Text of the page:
ROSLYN, NY, October 4, 2013 – Katya Lebedeva was born with a hole in her heart from a condition called ventricular septal defect or VSD. Despite undergoing two procedures in Russia, including open heart surgery, doctors in her country were unable to cure her. But after undergoing a new, minimally-invasive procedure being performed at St. Francis Hospital, the third time proved to be the charm. Now, the 15-year-old aspiring ballerina and 10-year-old Anastasia Bakhtiarova, who was born with the same condition, have a new lease on life.
“This technology is a miracle for children who generations ago would have to undergo major surgery,” says Sean Levchuck, M.D., Chairman of Pediatric Cardiology, who performed the first two procedures at St. Francis on October 2. “After recuperating at the hospital overnight, they can begin playing outdoors the very next day.”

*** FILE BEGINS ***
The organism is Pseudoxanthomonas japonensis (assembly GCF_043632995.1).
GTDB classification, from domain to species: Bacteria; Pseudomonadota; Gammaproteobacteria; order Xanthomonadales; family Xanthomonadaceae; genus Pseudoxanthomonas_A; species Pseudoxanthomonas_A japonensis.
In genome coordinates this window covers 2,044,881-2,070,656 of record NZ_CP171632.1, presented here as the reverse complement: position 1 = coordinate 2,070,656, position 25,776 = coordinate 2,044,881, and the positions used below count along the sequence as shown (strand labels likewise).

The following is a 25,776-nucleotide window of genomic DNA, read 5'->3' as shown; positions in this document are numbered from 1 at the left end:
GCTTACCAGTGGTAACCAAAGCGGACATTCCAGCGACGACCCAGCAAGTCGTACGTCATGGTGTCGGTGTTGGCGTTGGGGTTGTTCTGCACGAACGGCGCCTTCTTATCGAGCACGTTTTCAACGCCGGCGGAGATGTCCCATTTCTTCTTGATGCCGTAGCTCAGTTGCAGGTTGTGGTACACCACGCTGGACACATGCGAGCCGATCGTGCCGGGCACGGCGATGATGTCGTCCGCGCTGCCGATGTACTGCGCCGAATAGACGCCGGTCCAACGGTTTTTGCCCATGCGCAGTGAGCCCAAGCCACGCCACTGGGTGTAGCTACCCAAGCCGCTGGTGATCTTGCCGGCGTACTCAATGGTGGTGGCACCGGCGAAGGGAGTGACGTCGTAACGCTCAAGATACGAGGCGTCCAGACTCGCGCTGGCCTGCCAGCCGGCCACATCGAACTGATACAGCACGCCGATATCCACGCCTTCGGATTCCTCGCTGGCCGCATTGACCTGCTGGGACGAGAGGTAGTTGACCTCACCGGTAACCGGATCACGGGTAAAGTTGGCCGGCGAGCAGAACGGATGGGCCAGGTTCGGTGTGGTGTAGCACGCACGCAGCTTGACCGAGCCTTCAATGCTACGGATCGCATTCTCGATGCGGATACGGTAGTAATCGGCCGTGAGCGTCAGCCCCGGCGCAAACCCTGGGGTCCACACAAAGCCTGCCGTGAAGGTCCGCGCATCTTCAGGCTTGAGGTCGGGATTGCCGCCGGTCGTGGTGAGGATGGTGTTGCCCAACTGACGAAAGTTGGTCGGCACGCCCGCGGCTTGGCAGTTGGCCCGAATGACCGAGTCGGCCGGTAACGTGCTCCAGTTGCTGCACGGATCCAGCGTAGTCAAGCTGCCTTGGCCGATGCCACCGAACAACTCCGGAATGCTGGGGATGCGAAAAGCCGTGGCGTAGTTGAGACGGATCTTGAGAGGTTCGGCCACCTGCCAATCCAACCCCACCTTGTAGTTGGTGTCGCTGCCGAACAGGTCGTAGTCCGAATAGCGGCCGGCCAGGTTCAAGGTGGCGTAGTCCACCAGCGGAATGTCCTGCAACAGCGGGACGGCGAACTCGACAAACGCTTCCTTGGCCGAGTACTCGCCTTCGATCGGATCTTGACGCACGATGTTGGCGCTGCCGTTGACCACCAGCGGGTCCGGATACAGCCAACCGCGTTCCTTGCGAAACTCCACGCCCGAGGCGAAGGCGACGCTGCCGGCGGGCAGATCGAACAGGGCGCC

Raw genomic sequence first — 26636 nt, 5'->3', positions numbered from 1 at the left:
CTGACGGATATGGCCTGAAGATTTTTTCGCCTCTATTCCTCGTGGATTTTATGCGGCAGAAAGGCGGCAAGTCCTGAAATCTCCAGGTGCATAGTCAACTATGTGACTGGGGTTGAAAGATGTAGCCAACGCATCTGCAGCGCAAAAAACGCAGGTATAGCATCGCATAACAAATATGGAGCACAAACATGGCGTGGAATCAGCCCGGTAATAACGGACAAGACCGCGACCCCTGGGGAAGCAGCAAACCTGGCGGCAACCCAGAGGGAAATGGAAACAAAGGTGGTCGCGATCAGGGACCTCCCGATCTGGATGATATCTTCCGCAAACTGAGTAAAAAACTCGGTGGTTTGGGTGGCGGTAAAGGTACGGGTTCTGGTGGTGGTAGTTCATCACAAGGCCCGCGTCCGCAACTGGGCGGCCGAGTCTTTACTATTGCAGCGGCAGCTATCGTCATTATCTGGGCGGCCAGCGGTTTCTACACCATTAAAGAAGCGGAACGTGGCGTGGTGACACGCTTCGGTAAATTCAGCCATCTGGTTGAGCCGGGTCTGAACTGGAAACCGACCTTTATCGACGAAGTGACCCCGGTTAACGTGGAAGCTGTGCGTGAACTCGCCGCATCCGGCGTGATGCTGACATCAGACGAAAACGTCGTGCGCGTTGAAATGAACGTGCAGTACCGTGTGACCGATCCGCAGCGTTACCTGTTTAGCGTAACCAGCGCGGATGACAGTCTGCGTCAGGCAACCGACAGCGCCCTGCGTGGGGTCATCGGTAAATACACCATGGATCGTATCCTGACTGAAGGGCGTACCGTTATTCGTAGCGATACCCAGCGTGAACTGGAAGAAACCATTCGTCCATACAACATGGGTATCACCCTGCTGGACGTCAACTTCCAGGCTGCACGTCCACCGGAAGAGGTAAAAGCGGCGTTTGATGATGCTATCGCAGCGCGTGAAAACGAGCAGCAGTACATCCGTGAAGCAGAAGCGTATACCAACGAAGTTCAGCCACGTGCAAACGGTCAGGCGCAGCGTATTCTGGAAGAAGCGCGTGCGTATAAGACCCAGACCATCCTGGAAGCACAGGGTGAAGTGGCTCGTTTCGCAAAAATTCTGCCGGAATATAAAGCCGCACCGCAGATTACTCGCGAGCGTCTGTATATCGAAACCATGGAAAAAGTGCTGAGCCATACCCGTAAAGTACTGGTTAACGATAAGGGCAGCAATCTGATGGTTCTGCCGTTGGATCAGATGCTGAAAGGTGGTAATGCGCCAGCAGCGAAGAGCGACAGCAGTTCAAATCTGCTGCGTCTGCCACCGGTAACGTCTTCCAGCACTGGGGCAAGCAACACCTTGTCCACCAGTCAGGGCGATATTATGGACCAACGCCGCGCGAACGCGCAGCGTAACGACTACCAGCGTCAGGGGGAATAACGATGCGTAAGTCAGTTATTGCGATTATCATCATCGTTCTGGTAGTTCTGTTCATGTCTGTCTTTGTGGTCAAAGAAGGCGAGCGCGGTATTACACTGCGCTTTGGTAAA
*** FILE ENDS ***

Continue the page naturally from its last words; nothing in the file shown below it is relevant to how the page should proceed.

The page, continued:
The condition, which is caused by a hole between the two lower chambers of the heart, is the most common form of congenital heart disease, accounting for 25 percent of all cases. It causes a pressure difference between the right and left chambers, forcing the heart to work harder. If left uncorrected, it can shorten and reduce the quality of life and may eventually lead to heart failure.
Using a catheter-based device, Dr. Levchuck is able to navigate through the arteries and veins and deliver a plug to the space. However, getting to the area is more difficult than reaching other holes of the heart, which are typically located in the upper chambers.
The state-of-the-procedure has been a dream come true for the two girls, who were brought here through Russian Gift of Life USA. The humanitarian organization has sponsored more than 400 children, bringing them to the U.S. and enabling them to receive life-saving cardiac procedures from physicians such as Dr. Levchuck, who, along with St. Francis Hospital, donates all medical services.
The procedure has also been a true blessing for the girls’ mothers, who accompanied them on the trip. Their daughters were not permitted to play sports in their country because of the condition. But when they get back home things will be different for both. Anastasia says she looks forward to finally being able to ski and play volleyball. As for Katya, she can’t wait to dance her heart out in ballet class.